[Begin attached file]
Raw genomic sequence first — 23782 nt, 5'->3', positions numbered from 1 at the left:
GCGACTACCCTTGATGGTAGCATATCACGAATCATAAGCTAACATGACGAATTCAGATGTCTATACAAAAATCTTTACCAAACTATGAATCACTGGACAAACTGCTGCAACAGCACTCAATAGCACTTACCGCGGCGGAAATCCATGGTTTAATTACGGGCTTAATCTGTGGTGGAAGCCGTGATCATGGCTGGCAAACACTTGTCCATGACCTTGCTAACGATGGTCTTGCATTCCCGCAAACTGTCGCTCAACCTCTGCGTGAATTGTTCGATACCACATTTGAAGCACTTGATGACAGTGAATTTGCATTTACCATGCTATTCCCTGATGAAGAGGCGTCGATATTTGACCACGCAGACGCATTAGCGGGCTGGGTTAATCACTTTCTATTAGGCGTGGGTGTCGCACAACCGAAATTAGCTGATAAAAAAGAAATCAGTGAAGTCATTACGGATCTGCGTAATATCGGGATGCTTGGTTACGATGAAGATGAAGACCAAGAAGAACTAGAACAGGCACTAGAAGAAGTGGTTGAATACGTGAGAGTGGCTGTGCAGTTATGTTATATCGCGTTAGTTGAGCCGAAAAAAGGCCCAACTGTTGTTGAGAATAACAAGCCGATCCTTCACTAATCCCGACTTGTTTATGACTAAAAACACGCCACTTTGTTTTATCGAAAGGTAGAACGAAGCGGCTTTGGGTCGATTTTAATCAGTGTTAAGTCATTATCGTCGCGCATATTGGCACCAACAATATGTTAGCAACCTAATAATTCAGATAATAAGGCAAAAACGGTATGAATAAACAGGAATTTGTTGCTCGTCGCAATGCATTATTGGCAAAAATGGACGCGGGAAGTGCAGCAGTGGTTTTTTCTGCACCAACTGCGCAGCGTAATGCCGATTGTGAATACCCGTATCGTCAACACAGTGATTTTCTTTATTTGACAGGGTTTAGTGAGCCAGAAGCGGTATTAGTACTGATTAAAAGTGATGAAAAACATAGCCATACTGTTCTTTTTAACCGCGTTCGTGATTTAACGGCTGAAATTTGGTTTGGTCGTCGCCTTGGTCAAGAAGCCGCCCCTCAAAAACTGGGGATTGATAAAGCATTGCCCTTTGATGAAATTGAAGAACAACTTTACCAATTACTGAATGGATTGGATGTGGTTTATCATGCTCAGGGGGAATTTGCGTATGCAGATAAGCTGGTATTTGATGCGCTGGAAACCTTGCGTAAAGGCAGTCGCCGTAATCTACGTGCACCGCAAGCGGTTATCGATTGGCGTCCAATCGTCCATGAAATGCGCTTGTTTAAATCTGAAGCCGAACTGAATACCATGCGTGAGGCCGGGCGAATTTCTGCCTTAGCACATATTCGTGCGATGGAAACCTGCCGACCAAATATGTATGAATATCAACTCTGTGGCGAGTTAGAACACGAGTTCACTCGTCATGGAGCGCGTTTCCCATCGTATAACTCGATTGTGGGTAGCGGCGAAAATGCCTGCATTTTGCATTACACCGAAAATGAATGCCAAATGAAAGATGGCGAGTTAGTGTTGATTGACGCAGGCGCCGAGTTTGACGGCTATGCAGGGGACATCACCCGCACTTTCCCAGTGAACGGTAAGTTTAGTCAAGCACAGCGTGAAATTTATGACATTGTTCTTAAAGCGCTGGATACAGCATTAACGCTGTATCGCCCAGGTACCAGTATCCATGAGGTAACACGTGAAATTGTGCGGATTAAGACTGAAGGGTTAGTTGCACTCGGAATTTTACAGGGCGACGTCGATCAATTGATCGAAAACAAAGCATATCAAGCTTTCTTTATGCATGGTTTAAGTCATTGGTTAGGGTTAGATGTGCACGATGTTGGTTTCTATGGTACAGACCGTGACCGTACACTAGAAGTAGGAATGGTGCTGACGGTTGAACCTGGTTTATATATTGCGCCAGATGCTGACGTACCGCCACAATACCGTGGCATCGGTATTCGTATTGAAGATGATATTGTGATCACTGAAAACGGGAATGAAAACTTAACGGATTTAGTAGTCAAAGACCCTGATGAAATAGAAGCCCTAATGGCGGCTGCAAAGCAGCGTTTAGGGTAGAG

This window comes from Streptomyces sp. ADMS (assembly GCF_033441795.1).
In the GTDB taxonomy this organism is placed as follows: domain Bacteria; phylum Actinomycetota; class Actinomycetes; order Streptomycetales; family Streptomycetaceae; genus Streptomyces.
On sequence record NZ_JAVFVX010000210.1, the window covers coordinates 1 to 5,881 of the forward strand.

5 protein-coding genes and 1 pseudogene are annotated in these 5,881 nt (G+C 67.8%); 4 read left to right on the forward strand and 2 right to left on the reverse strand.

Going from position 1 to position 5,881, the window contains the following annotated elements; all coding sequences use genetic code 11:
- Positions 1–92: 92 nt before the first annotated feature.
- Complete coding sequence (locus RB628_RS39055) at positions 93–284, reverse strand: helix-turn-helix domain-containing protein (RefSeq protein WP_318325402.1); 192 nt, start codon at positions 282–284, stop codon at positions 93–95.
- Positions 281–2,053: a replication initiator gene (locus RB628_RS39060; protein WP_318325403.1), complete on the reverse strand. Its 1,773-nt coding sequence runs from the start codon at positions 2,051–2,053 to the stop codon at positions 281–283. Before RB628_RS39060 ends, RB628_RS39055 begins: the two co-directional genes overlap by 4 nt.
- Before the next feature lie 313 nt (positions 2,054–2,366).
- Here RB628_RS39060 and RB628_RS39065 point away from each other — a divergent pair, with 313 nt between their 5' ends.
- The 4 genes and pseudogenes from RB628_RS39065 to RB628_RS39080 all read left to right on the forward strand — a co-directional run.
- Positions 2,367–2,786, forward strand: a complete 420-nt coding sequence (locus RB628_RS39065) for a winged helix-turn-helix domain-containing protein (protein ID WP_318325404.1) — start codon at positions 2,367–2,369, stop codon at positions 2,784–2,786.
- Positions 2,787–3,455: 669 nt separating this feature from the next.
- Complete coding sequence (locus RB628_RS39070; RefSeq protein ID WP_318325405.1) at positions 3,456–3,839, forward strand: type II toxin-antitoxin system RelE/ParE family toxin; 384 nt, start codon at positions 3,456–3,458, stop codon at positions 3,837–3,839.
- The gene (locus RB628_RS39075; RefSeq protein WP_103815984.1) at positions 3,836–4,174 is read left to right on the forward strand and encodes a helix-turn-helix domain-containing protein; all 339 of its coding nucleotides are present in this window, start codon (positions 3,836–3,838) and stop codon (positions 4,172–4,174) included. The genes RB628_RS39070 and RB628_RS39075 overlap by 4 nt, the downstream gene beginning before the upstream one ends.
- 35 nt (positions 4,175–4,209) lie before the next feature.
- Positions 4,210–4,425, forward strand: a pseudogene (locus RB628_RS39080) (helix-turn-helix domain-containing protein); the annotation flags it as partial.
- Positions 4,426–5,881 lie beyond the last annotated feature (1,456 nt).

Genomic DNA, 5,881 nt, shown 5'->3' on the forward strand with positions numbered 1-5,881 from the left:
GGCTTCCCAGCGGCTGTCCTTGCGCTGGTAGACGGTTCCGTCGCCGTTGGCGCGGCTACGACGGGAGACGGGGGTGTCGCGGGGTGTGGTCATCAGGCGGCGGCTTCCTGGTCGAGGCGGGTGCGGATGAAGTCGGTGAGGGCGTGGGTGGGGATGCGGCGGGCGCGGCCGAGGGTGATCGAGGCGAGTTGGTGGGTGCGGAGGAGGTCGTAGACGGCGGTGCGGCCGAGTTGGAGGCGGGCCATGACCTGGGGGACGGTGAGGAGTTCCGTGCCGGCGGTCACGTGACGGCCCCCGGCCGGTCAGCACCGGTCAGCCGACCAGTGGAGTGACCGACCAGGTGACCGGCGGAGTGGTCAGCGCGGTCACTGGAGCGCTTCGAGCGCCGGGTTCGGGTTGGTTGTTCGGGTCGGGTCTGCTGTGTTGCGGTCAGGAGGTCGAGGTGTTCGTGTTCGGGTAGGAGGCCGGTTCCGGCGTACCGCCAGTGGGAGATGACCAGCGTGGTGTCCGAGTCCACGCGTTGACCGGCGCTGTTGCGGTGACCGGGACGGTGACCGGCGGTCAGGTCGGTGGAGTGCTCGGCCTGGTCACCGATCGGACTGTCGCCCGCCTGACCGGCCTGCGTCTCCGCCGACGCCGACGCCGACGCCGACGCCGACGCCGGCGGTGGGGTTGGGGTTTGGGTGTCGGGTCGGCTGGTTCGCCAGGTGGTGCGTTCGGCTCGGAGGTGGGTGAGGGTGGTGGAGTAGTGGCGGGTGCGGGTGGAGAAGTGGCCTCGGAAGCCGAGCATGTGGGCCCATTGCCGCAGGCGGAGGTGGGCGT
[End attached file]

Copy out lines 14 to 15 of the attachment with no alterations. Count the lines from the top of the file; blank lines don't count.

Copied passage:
- Positions 2,367–2,786, forward strand: a complete 420-nt coding sequence (locus RB628_RS39065) for a winged helix-turn-helix domain-containing protein (protein ID WP_318325404.1) — start codon at positions 2,367–2,369, stop codon at positions 2,784–2,786.
- Positions 2,787–3,455: 669 nt separating this feature from the next.